Follow on Bloglovin>
Ebates Coupons and Cash Back

When your 5th grader goes to camp

Sending your 5th grader to camp by Frugalista Blog

When your 11 year old goes to 5th grade camp and you miss him, he might not miss you as much as you thought he would. Which is probably a good thing. Fly little birdie fly. (sniff, sniff)

Owen just finished 48 hours away from home at 5th grade camp. This was his first camp-out without his dad. He’s done Cub Scouts before but always with his dad. And dad always had a cell phone. So I would text and check updates, looking for Facebook pictures or statuses.

But this time, no dad. No cell phones. It felt weird.

I completely trusted him in the care of his teacher and the other adults there. But I wondered if he was missing me. Did he let tears fall on his pillow at night when the cabin was dark and he heard every little creak and hum? When he could hear other campers snoring and he felt far from home and alone did he muffle his cries in his pillow? Okay, so that was me when I was 11 at camp. Not that I’m trying to impress my experiences on him, but I did have a certain empathy for what he might be going through.

Camp is an exhilarating and exhausting rite of passage for kids this age. A bonding experience with classmates that if you’re lucky, you’ll have camp memories 30 years later with those friends and you form Facebook groups.

I even remember my camp songs, the Smokey The Bear award, the film canister survival kit I made, the weird ‘hamburger surprise’ dinner that was served that first night.

I remember crying while saying good bye to the friends I made from other schools. We wrote letters to each other for probably the following 6 months and then lost touch.

Owen said there were no tears shed. He said the food was awful but they still cleared their plates.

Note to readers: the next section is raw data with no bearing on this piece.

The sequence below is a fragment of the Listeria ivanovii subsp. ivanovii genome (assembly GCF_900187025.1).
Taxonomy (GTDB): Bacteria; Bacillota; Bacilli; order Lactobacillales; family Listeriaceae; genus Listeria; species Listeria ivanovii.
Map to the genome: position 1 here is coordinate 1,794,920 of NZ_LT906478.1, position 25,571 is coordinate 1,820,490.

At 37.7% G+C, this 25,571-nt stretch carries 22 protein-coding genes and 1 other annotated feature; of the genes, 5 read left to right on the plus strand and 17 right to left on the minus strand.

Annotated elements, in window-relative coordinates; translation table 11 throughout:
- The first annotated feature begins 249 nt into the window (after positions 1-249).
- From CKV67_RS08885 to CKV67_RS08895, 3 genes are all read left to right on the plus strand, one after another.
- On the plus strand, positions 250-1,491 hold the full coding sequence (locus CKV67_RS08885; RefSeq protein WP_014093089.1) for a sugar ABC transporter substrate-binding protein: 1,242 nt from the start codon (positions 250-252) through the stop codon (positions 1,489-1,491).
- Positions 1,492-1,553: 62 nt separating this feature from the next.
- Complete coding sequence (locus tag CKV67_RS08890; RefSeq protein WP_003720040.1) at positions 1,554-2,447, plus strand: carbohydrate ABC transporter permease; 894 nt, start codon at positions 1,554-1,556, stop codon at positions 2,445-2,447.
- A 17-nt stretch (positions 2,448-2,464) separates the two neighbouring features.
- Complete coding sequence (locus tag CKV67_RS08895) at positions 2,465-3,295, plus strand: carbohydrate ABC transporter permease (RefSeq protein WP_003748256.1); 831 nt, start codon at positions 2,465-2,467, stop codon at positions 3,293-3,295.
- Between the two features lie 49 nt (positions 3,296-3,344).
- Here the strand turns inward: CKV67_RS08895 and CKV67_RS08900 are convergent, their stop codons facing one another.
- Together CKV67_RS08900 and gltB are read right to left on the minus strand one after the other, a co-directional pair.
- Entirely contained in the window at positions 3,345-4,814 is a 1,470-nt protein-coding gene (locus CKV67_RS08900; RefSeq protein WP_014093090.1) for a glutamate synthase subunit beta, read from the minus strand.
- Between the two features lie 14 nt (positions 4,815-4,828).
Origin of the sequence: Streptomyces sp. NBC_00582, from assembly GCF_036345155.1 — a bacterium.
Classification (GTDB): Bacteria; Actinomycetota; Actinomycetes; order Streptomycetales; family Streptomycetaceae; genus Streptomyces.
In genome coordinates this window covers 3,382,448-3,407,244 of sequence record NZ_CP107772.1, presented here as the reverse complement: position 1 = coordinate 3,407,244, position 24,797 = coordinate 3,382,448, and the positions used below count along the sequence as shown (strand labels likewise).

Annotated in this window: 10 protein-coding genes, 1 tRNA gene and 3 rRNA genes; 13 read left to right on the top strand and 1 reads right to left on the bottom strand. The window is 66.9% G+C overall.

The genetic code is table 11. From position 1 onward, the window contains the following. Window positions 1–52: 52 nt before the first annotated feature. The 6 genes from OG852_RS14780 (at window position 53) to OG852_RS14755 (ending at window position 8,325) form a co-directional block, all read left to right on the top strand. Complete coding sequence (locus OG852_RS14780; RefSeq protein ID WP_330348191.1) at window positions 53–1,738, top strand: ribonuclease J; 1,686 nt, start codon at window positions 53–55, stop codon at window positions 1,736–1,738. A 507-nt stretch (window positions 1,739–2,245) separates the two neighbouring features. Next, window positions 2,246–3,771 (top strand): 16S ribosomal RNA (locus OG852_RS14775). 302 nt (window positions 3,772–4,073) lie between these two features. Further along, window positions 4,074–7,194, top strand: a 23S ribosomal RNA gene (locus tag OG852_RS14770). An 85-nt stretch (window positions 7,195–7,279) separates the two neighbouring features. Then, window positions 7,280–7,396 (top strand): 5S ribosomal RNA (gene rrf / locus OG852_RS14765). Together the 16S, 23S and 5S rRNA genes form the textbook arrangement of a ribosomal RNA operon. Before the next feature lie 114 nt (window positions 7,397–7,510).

They measured their ‘ort’ or leftovers, for their table. Only take what you’re going to eat. I love camp. Sharing the value of limiting waste! He said by the last meal his table had zero ort.

He shared the songs his cabin sang when they had to line up for meal times. A different one each time, they would line up, sing their song or chant, and the cabin with the best, got to go in the dining hall first. A sample of one of them to the tune of Selena Gomez’s, “If You’re Ready Come and Get It”- “Lunch is ready, come and get it, nanana na na na.” He said they won pretty much every time.

They performed a skit and won the trophy for best skit. Or something like that.

He told me about a tumble he took off of some tight rope. That didn’t sit too well with me. But hey, he’s fine. It’s camp, not Navy Seals. Or Meatballs.

I was disappointed to hear there was no Square Dancing. How do you not have Square Dancing? We had Square Dancing. What is camp without the humiliation and exhilaration of having to touch a boy’s hand? Hoping he won’t know that yours are sweaty.

O Johnny O Johnny O was my favorite. I can do it for you if you’d like. Maybe a YouTube video?

I have to at least teach Owen. Do si do-ing and going to your ‘corner girl’, THAT is what camp is!

So Owen got off the bus looking exhausted but happy. He smelled of camp fire and hair gel. He asked for Starbucks. Then he went home, changed his clothes, grabbed his iPhone and was out the door to a friend’s house!

Wait just a minute.

Where was my chit chat over tea and scones? I needed to hear every detail!

Hmm. It wasn’t going to happen at that moment. I needed to let him go and let him run off his antsy feeling of connecting with the friends that didn’t go to camp.

Eventually, he shared a whole bunch over a game of 2 square in the driveway with me. Trust me, I will keep drawing camp details out of him as the days go on. I’m guessing there will be several rounds of Foosball, 2 square, and hoops to get him to talk.

I’m okay with that.

 

Want more middle aged confessions? Subscribe!

Comments

  1. Christopher Tipper says:

    Sis

    Is it just our family, or does every return to home include a visit to Starbucks or a warm caffeinated beverage??

    Bro

    • It’s just our family, we were raised that way, you were raised that way, your kids follow you.
      It’s always been “put the kettle on”!

    • I think it’s our family.